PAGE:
At a similar Drug Take Back Day event last September 25, more than four tons of medications were collected across Indiana and safely destroyed by incineration. Under the current statute, a law enforcement officer must be present at a prescription drug disposal site, which takes an officer off his normal patrol duties and limits how often disposal opportunities can be scheduled.
That will change after House Enrolled Act 1121, which passed the Legislature on Monday, becomes law. The legislation revises statutory and regulatory requirements so pharmacies will be able to accept unused prescription drugs from consumers and dispose of them without the need for a monitoring police presence.
"Prescription drug abuse, often through teenagers raiding their parents' medicine cabinets, has become a rampant problem in our state. Parents and grandparents understandably want to discard unneeded drugs; but flushing controlled substances is not recommended since pharmaceutical pollutants can find their way into waterways. The last Drug Take Back event demonstrated pent-up demand for a convenient way to dispose of old drugs. With the new law, pharmacies no longer will need a police officer standing by, so they will be able to accept unused medication more often -- or continuously, if they choose," Zoeller said.
Zoeller thanked the many state legislators who passed House Enrolled Act 1121 that allows pharmacies voluntarily to set up disposal programs. He specifically thanked those legislators who helped steer the new law through the Indiana General Assembly: State Representatives Kevin Mahan, R-Hartford City, Randy Frye, R-Greensburg, Scott Reske, D-Pendleton, and Charlie Brown, D-Gary; and State Senators Jim Banks, R-Columbia City, and Patricia Miller, R-Indianapolis.
"I served as an Indianapolis firefighter/EMT for more than 20 years, and during my service, I witnessed the problems of having outdated and unused prescription drugs accessible in one's home. We cannot continue to ignore the detrimental effects of unused prescription drugs given the fact that prescription drug abuse is one of the leading forms of drug abuse in the nation," Rep. Frye said. "It was a privilege to work on this legislation as Hoosiers will now have an easy-access outlet to dispose of unwanted and unused prescriptions," Frye said.
"As the former sheriff of Blackford County, I have unfortunately seen the abuse that can take place with prescription drugs and the liability they have in people's homes. The idea of not taking action has come and gone. This legislation is necessary to give pharmacies more control in dealing with discarded prescriptions," Rep. Mahan said.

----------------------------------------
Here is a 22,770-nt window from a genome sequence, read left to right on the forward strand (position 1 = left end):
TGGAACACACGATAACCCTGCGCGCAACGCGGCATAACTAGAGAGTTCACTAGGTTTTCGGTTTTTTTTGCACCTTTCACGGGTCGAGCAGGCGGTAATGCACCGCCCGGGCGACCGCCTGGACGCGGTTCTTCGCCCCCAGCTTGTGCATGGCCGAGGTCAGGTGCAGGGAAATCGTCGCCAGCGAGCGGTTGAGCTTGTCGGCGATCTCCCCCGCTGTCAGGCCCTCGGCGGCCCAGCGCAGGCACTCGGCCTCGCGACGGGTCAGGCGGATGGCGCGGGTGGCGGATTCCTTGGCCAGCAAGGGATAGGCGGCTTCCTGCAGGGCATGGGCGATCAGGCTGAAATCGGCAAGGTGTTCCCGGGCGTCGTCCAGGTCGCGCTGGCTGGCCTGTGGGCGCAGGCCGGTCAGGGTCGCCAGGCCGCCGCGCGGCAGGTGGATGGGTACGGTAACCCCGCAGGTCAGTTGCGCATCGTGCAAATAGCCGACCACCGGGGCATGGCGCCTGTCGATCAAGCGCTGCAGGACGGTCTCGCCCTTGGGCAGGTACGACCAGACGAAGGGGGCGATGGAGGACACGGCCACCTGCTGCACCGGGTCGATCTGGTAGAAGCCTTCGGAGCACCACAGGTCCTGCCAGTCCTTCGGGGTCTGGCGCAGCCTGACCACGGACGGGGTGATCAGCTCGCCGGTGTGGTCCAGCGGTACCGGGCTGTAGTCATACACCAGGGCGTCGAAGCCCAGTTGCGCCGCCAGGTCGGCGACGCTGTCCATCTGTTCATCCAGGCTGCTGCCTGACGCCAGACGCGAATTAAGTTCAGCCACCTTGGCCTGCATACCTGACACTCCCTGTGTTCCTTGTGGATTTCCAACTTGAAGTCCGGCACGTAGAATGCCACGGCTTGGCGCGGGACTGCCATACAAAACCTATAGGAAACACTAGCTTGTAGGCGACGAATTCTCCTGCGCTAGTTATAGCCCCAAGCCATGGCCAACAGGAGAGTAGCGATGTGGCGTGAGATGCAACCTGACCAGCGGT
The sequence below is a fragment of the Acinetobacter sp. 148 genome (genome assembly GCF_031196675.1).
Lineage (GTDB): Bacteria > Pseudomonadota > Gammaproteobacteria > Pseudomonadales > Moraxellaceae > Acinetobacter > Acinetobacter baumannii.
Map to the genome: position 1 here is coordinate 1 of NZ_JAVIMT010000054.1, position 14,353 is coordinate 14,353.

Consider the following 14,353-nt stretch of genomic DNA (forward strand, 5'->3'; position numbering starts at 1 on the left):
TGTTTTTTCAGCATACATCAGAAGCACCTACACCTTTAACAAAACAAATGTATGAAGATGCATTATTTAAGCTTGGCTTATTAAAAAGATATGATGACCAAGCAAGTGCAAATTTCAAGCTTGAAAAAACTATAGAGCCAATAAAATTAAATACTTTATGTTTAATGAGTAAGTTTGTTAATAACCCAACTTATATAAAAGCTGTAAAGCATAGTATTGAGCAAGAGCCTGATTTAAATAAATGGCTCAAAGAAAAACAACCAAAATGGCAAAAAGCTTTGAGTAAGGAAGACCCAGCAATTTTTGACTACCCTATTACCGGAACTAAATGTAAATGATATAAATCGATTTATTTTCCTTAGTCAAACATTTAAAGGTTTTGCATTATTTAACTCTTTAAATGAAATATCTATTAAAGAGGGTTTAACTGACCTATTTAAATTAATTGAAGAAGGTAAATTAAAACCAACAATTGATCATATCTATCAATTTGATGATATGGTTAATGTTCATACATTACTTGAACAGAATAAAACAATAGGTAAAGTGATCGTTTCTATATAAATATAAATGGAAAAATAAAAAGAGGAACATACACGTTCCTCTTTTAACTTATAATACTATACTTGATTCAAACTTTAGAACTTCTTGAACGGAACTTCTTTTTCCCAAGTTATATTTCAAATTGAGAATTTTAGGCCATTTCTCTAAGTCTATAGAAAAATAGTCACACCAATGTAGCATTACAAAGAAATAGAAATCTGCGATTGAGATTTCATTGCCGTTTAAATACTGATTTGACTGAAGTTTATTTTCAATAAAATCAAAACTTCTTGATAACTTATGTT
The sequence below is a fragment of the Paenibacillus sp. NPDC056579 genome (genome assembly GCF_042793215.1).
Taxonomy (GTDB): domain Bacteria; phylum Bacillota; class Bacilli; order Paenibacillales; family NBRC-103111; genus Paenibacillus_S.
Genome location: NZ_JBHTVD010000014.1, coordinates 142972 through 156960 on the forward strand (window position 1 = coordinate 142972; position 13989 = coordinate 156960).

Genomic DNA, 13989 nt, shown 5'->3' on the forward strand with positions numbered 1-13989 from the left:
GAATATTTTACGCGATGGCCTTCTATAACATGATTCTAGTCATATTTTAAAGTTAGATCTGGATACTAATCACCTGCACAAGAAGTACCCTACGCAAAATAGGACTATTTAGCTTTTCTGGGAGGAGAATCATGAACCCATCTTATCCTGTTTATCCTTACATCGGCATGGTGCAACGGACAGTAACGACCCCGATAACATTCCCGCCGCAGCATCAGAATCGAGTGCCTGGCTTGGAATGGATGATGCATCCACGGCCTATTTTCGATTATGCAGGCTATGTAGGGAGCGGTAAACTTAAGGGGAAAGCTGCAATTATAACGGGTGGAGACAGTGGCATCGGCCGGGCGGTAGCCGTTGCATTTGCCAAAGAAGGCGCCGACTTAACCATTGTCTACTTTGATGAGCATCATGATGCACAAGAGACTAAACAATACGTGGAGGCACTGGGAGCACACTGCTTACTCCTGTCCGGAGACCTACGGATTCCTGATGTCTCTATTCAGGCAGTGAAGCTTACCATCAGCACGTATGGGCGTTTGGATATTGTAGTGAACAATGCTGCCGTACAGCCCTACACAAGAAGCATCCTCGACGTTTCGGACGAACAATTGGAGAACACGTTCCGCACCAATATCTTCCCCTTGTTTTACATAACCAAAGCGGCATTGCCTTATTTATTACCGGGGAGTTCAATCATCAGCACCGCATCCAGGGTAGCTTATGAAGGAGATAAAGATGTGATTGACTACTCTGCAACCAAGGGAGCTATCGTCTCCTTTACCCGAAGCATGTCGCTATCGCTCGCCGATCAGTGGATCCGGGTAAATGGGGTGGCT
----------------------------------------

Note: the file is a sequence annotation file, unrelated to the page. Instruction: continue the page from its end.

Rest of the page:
In some other states, pharmacies already provide disposal bins where consumers can safely discard unneeded prescription pills, tablets and liquids. For pharmacies to offer in-store drug-disposal sites in Indiana without a police presence, however, state statute had to be changed. House Enrolled Act 1121 will allow the Indiana Board of Pharmacy to adopt new rules allowing pharmacies to offer disposal programs supervised by private store security officers rather than local law enforcement officers.
"This Act will allow the Indiana Board of Pharmacy to structure a legal framework for the private sector to safely engage in consumer driven take-back program activity without fear of liability. Those rules will address security, transportation and destruction protocols for these returned prescription drugs, allowing clinics and pharmacies to have safe and effective take back programs that are clinically and environmentally sound," said Lora Williams, president of the Board of Pharmacy.
House Enrolled Act 1121 was approved on final passage 96-1 in the Indiana House of Representatives and 48-0 in the state Senate and was sent to the Governor's desk for his signature.
The legislation sprang from proposals discussed at the Prescription Drug Symposium last December 16. Organized by the Attorney General's Office and Family and Social Services Administration, the symposium focused on the misuse and abuse of prescription drugs, such as controlled substances stolen from home medicine cabinets by teenagers. It was attended by approximately 300 health professionals, law enforcement officials and government regulators.
Since House Enrolled Act 1121 would not take effect until July 1 and requires an additional regulatory step, Zoeller encourages the public to utilize one of the 85 locations statewide for National Prescription Drug Take Back Day from 10 a.m. to 2 p.m. Saturday. Medications collected by law enforcement will be safely destroyed through incineration. Locations of Drug Take Back sites in Indiana can be searched at this link:
The National Prescription Drug Take Back Day events are conducted in cooperation with the U.S. Justice Department and U.S. Drug Enforcement Administration's Office of Diversion Control, the Indiana State Police and local police departments and county sheriff's offices.
"DEA is thankful to be partnering with so many outstanding agencies in making our Indiana communities safer," said Dennis Wichern, assistant special agent in charge of the Drug Enforcement Administration's Indiana offices.
NOTE: The list of National Prescription Drug Take Back sites in Indiana is at this link.